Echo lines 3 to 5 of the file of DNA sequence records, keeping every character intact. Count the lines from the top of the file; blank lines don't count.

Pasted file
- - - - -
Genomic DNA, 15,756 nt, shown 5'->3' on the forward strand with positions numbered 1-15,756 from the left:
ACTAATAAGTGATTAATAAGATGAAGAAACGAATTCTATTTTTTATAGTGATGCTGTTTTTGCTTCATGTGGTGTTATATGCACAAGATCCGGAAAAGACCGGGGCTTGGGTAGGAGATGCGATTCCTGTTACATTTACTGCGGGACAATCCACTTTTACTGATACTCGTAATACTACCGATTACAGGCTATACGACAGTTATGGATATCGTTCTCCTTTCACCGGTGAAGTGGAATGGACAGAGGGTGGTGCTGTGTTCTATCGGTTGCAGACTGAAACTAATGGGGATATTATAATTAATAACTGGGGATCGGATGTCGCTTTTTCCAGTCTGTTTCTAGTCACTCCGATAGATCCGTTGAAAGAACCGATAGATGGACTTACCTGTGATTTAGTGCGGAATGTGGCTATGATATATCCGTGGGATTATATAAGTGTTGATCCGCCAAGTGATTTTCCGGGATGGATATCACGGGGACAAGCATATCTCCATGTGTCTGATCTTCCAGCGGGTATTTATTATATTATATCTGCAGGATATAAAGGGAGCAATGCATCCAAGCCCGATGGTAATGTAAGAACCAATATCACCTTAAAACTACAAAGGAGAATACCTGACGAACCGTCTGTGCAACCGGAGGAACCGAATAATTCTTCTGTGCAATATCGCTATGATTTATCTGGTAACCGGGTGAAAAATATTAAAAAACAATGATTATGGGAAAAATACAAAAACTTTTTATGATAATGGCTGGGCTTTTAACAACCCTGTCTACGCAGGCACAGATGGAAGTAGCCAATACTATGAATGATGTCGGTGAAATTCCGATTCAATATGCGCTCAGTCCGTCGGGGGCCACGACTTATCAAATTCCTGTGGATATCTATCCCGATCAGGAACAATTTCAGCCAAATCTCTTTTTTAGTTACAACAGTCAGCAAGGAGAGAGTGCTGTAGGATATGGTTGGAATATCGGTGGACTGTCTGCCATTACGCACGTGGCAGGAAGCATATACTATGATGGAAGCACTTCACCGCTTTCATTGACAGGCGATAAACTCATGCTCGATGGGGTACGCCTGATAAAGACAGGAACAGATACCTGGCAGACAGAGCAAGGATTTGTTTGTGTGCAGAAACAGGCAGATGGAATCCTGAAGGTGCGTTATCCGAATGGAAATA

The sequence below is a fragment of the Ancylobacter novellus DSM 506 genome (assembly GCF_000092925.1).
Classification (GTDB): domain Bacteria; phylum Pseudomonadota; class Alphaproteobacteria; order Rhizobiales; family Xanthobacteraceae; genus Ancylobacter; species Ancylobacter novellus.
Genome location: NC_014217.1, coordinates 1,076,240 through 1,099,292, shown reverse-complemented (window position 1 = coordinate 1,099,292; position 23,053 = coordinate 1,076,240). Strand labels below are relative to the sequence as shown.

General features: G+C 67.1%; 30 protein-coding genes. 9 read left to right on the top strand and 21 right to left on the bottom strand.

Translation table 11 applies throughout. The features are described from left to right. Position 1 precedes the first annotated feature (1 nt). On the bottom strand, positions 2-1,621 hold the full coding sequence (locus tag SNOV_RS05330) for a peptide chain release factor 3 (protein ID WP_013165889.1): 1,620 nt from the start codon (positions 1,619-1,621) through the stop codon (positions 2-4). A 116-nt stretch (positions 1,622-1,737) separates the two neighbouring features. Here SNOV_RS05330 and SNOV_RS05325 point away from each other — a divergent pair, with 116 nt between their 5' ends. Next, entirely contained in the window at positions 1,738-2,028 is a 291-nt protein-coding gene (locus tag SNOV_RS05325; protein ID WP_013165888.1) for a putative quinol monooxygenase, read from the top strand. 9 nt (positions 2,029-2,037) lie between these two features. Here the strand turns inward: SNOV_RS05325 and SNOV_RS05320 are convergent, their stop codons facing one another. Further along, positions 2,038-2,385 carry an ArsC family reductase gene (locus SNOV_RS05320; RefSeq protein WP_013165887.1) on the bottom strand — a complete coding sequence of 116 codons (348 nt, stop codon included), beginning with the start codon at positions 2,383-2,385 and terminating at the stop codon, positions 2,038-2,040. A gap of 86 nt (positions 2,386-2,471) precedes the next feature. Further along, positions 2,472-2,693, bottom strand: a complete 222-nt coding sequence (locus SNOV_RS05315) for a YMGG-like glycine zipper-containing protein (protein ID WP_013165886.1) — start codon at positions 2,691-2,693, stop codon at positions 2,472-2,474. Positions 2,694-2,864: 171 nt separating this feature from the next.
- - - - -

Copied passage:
The sequence below is a fragment of the Ancylobacter novellus DSM 506 genome (assembly GCF_000092925.1).
Classification (GTDB): domain Bacteria; phylum Pseudomonadota; class Alphaproteobacteria; order Rhizobiales; family Xanthobacteraceae; genus Ancylobacter; species Ancylobacter novellus.
Genome location: NC_014217.1, coordinates 1,076,240 through 1,099,292, shown reverse-complemented (window position 1 = coordinate 1,099,292; position 23,053 = coordinate 1,076,240). Strand labels below are relative to the sequence as shown.